The Russia-Ukraine conflict will likely end not with a bang but a lawsuit.
If so, the venue will be the International Court of Justice (ICJ) at The Hague. The ICJ—not to be confused with other courts and tribunals dealing with war crimes, such as the International Criminal Court (ICC) —is the foremost judicial arm of the United Nations. The ICJ adjudicates on disputes between states and its rulings are binding.
Government lawyers in both Kiev and Moscow are doubtless watching the court’s latest high-profile case: the suit and counter-suit by Croatia and Serbia. Both countries accuse each other of genocide during the Yugoslav wars of the early 1990s. Croatia opened its case on March 3 by showing a video of the Serb attack on the city of Vukovar. After Vukovar fell in the winter of 1991, Serb forces killed 260 prisoners and buried them in a mass grave. Serbia began its case on Monday, focusing on Operation Storm in August 1995, when Croatian troops recaptured territory occupied by the Serbs. More than 200,000 Serbs fled their homes and a still disputed number of civilians were killed.
This is the second time that Serbia has faced accusations of genocide at the ICJ. The court cleared Serbia in 2007 of committing genocide after the fall of Srebrenica in eastern Bosnia. Some 8,000 Muslim men and boys were killed by the Bosnian Serb army. However, the court ruled that Serbia was in breach of the genocide convention by failing to prevent the massacre. (General Ratko Mladic, the Bosnian Serb military commander, and Radovan Karadzic, the political leader, are both on trial for genocide at the International Criminal Tribunal for the Former Yugoslavia (ICTY), also in The Hague.)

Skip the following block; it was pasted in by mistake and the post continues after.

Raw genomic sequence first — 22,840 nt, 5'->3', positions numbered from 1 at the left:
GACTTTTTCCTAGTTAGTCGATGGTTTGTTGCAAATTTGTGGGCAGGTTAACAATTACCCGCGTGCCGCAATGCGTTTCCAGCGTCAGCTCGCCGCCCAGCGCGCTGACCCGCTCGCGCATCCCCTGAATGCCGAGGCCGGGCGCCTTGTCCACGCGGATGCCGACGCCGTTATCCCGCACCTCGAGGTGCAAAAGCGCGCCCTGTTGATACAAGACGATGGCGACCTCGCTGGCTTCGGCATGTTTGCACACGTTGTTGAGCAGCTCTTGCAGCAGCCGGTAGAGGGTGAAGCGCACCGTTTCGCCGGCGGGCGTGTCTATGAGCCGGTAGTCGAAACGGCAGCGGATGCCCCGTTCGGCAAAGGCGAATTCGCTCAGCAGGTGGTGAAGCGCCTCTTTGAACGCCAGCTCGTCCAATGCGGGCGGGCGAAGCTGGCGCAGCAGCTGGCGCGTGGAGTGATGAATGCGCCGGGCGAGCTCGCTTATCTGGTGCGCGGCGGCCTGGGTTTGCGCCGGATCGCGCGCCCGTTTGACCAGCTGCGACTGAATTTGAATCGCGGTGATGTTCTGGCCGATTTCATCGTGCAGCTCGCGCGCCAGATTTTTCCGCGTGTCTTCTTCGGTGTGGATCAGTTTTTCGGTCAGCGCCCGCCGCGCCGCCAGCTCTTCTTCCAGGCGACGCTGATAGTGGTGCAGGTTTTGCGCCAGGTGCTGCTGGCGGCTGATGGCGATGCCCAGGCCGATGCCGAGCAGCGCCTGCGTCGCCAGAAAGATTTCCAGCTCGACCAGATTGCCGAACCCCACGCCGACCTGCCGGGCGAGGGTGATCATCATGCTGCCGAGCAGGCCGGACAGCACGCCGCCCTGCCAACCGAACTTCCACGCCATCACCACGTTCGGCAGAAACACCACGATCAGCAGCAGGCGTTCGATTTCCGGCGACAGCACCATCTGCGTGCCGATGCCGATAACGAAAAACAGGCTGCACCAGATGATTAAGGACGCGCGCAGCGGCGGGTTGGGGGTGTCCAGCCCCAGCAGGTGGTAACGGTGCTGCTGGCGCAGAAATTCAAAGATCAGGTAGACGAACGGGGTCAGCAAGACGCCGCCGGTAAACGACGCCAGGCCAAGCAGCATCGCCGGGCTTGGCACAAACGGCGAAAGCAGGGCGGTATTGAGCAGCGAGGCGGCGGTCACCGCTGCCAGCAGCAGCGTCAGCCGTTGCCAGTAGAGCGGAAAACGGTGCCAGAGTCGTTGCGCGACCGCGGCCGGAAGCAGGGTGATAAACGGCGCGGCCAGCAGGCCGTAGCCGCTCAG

Beyond the yah-boo of suit and countersuit, both cases could prove embarrassing for the United States. Before Operation Storm, the Croatian army received substantial assistance from the United States, much of it channelled through private military contractors. Most analysts believe that the rapid collapse of the Serb army was due to the vastly improved training and reorganization of the Croatian military—which makes the United States complicit in the largest single refugee movement in Europe since 1945.
The hearings are set to end on April 1 and the ruling is expected by the end of 2014 or in early 2015. It seems unlikely that either country will gain the recognition it seeks as a victim of genocide. General Ante Gotovina, the commander of Operation Storm, was cleared on appeal by the ICTY in 2012, thus confirming Operation Storm as a legitimate military operation. The massacre at Vukovar and the mass killings at other sites during the Croatian war, while horrific, are unlikely to meet the standard for genocide: the deliberate extermination of a sizeable, distinct group, as happened at Srebrenica. Yet Croatia and Serbia are seeking not so much punishment for their opponents as a kind of national vindication. Twenty years on from the Yugoslav wars, the wounds and memories are still raw.
Croatia and Serbia are seeking not so much punishment for their opponents as a kind of national vindication.